This per-thread profiler lives at the "top" of every thread, collecting Linux perf samples -- instruction pointer, callchain -- and sleeping in coordination with the global profiler, reporting back results to the global profiler. The interrupted thread goes back to normal operation once the interrupt is handled. Because of the use of Linux perf coz can only understand whatever an instruction pointer points to that can also be resolved into a sybmol, thus a line. You can imagine an alternative implementation that fiddles with functions at the compiler level to insert a delay period, or more invasive application-level changes to get the same result, so long as you can preserve the interrupt timer notion.

What is andweorc?

The andweorc project is my attempt to adapt the coz idea into a workflow that looks something more like what we have with criterion. I focus on single-machine performance concerns at Datadog and have been working pretty single-mindedly on Vector since I joined on. The Vector team is excellent and we've made some serious strides in improving Vector's throughput performance. For instance, we have statistically stable, reasonably fast integrated performance monitoring and regression detection for each PR, called soak tests. Super useful. They chuck out comments like this that inform us whether our PR changes have adjusted performance and with what statistical certainty. Very handy, but it doesn't tell us why or what to do about why. That's the job of a causal profiler.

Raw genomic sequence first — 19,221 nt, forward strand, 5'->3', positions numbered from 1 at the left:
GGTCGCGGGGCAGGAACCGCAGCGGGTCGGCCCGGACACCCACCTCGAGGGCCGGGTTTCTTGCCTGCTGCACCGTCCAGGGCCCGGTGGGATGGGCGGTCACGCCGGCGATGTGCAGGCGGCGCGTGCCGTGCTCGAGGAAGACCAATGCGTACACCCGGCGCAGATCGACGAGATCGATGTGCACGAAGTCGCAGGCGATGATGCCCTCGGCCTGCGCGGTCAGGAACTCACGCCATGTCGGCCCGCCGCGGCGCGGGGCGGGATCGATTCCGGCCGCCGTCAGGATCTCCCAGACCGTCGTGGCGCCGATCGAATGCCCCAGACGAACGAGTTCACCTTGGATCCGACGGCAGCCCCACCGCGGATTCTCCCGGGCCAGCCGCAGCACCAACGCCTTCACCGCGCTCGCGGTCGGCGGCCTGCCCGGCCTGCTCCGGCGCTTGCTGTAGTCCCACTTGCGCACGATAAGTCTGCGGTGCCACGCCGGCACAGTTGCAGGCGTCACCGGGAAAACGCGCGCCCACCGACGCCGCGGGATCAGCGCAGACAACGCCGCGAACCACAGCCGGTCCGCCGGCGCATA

For causal profiling to work and work well for something like the Vector project it has to hook up well with our CI and to hook up with our CI it needs to be cargo friendly. I have a hunch that by building a causal profiler that relaxes some of the coz constraints we can get a really useful tool for Vector and Rust generally. Specifically I'm thinking:

  • support of non-Rust languages is a non-goal
  • CI / CLI mungable results are key
  • automatic diffing in profile-points between versions is key
  • requiring the user to modify their program is o-kay.

So far I've got to the point in the repo where I have all the hard bits and bobs proved -- save one, see below -- and roughly linked together. The code is still very, very rough and the dream of it is still mostly in my mind, I think, but the outline's clear in a way it wasn't, say, a year and change (and two abandoned repos) ago when I first started seriously thinking about this attempt.

Why can't I use andweorc now?

Well, there's two important things missing in the implementation, three if you cound the cargo runner. The first is I don't have the "experiment" notion built, but the global-profiler exists and the tracking for that should be relatively easy to piece together. I've already proved out resolving callchains to symbols to my satisfaction, so what remains is setup. The really hard, missing piece is interruption. I need to set up a timer on an interval per thread, have that timer send a signal to the thread and then delay (potentially), collect samples and ship them up to the global-profiler. That's missing.

And! It turns out it's kinda hard to do that today in Rust. Relevant bugs against nix and libc:


Anyway, progress is halted on andweorc while I poke at those. The eagle-eyed reader of the codebase will note that I'm also using a branch of perf-event to pull samples from Linux perf, but that seems less rough to manage than the signal thing.